I had my head buried in CRMs before there really were CRMs. And before that, in Excel spreadsheets and homemade MS Access databases. I’ve salivated as relational databases evolved to become what we have today, connecting all interactions a single individual has with an organization in one profile, allowing that organization to have a much better understanding of their supporters’ interests and level of engagement.
For me, the future of data and how we use it is both exhilarating and frightening. On the upside, new technologies allow for an organization to capture data seamlessly across any number of channels and formats and synchronize it to better understand and monitor everything from customer satisfaction to the temperatures of vaccines as they are being flown across the world. On the downside, online privacy has become an elusive concept to most. It’s something we all care about, but not something we necessarily understand.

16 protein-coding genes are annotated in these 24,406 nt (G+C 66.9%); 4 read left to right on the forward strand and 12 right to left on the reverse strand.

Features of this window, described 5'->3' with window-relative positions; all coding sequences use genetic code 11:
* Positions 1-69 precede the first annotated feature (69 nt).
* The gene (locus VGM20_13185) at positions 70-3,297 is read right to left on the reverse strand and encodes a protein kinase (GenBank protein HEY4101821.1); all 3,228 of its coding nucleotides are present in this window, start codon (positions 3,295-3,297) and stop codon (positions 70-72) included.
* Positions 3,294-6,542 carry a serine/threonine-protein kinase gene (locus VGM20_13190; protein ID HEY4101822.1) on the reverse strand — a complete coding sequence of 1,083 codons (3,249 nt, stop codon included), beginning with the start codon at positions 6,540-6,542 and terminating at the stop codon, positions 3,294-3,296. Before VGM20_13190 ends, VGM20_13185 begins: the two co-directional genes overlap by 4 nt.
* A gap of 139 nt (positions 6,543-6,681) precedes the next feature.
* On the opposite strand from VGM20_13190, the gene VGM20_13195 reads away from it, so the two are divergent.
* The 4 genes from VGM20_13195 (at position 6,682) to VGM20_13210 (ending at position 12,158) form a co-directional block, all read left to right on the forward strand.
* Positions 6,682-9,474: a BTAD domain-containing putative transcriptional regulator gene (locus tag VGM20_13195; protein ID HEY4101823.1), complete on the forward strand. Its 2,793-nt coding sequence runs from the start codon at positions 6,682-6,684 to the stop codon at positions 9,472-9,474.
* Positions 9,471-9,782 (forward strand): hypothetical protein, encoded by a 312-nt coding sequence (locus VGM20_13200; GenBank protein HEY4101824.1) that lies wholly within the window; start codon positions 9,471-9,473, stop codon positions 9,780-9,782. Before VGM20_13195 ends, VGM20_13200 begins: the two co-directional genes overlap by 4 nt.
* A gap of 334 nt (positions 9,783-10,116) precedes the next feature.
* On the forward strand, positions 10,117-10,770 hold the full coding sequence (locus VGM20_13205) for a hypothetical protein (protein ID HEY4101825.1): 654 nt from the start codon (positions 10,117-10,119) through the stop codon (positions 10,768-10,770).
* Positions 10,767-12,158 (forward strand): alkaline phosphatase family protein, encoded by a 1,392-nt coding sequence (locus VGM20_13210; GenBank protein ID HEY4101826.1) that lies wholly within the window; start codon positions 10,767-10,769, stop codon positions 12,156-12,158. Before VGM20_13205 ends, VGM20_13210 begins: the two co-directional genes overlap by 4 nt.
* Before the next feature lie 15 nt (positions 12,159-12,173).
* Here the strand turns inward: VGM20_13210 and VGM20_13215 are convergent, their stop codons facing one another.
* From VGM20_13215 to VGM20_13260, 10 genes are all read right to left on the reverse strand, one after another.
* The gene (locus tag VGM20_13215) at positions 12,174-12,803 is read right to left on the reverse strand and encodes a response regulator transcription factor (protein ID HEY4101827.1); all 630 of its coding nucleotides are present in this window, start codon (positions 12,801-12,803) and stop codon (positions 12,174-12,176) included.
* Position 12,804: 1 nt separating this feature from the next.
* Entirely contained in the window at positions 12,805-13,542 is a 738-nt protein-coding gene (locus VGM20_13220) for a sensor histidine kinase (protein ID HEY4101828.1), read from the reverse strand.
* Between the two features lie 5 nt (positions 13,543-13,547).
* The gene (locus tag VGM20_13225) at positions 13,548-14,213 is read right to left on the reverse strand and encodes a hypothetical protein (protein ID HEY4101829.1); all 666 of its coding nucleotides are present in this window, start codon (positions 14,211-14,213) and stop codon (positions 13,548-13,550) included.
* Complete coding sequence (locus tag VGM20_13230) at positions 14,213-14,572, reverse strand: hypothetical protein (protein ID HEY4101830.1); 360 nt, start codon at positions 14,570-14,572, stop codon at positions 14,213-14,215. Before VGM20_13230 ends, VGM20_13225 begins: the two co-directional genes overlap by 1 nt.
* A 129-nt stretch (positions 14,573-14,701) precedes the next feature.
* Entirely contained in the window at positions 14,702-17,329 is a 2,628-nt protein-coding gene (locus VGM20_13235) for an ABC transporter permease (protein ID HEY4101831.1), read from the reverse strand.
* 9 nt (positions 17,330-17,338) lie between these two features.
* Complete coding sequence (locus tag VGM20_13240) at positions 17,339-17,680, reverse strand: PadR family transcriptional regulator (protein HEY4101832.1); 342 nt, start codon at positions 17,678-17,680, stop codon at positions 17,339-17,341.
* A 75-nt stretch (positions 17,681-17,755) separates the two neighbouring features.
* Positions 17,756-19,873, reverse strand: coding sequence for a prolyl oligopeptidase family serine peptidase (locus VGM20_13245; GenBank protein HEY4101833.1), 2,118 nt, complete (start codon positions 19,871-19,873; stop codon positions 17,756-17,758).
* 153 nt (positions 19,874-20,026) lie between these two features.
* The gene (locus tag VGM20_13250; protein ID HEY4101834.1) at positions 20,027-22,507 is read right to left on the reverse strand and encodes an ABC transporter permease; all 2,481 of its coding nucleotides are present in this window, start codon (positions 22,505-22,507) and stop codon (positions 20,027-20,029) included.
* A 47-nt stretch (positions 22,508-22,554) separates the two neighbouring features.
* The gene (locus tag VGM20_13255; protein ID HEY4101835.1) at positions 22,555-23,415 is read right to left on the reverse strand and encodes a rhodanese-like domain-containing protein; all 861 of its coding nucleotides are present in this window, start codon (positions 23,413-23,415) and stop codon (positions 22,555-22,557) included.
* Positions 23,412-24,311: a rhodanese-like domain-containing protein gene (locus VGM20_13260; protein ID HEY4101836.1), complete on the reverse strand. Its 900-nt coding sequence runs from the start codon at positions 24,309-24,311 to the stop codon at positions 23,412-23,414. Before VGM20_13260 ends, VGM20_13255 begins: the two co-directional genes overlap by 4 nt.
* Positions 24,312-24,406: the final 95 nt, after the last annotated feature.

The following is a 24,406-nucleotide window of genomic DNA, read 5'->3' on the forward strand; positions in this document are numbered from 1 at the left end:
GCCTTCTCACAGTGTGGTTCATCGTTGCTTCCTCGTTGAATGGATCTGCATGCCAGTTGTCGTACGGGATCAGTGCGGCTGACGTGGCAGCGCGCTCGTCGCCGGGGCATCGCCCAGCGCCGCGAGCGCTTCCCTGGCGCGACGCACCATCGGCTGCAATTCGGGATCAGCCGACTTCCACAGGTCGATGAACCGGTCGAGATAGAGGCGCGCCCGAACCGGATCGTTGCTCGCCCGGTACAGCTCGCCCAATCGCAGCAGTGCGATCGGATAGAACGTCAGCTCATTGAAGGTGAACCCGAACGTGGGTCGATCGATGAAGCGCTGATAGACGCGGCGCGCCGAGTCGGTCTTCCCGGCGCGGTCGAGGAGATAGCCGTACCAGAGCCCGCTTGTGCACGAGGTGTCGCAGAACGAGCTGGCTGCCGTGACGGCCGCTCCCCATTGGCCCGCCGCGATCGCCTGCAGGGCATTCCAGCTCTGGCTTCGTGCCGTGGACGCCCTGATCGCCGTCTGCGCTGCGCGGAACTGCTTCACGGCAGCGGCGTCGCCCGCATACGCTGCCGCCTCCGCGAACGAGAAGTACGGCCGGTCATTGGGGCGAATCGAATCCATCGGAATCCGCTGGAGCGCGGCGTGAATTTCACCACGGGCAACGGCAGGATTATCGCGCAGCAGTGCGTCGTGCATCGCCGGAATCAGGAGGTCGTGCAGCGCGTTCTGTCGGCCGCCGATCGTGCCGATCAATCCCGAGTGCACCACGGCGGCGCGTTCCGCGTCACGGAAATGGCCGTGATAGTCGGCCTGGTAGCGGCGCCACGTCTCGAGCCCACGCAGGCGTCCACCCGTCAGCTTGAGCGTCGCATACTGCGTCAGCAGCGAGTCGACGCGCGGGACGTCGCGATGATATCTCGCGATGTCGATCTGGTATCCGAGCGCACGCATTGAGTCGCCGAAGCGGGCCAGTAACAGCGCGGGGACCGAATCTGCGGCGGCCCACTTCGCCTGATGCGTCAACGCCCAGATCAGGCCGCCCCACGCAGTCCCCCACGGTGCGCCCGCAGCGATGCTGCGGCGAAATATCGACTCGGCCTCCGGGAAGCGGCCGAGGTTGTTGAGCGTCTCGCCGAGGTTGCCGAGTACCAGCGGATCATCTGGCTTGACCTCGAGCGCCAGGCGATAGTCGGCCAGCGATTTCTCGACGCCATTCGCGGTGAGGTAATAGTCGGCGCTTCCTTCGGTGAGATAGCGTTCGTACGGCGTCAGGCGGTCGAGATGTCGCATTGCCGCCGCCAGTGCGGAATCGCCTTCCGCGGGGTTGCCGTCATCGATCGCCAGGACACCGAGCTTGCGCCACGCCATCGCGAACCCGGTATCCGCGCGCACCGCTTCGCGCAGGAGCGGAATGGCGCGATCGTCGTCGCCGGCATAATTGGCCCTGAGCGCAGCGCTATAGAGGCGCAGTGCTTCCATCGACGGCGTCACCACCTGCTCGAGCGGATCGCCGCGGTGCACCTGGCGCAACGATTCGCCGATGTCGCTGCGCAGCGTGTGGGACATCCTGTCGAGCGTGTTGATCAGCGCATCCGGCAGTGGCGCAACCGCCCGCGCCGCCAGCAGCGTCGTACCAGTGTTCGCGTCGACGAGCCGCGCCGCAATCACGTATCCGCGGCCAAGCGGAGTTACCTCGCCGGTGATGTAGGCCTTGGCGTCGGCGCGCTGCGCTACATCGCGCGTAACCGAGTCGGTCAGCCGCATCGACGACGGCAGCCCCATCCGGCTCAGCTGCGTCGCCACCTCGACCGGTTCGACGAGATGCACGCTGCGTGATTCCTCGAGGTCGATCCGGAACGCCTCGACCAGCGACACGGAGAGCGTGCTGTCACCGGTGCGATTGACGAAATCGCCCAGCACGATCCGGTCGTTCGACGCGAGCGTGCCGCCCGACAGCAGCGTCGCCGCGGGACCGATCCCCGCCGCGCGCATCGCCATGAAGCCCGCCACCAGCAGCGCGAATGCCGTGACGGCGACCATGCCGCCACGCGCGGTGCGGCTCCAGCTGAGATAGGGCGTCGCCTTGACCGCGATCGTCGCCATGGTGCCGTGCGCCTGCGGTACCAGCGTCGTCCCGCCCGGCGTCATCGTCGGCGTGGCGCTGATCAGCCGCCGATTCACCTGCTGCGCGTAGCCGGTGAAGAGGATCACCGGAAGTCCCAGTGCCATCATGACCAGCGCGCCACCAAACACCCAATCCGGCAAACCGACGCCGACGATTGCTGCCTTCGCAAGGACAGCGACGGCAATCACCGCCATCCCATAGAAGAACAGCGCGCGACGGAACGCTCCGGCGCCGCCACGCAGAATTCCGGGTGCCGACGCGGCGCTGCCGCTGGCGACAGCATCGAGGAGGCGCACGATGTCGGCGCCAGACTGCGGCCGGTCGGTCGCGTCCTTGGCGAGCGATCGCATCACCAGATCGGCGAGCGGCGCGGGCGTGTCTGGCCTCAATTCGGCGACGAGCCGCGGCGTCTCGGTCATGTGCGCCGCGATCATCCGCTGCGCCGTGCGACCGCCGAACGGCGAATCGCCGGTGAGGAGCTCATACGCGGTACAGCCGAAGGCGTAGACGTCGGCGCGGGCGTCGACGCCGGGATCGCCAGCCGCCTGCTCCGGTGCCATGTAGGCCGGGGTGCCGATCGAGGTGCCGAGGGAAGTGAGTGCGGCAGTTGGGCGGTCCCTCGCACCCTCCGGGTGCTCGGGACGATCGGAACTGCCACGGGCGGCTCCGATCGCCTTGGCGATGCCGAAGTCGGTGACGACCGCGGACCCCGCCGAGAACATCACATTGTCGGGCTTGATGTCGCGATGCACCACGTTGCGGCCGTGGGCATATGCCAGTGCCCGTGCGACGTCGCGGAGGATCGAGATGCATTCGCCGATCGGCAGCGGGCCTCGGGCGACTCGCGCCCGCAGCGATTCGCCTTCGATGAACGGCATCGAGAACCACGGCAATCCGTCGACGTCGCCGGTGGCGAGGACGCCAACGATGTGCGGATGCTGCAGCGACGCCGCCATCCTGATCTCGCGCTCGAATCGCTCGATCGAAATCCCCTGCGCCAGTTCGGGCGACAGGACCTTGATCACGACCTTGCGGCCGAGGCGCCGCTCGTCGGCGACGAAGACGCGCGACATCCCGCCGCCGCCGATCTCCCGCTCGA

One of my strongest skills is the ability to look at complex data and to distill it into plain English. Be it evaluating a campaign tactic we’re using or writing up a blog post about how we measure victory. If you’re a believer in the Myers-Brigg test, I am an INFJ, which they describe as “idealistic, organized, insightful, dependable, compassionate and gentle.” The kind of person who “seeks harmony and cooperation and enjoys intellectual stimulation,” thinking logically and analytically while also being quite visual and creative.
As one former supervisor put it: “you’re half nerd and half artist.” I love data and the stories that numbers tell. But I also see everything in color and can quickly visualize what a campaign might look and feel like to capture the attention of a specific target audience. I excel at putting myself in the shoes of the end user and tweaking a campaign so that it is tangible and digestible.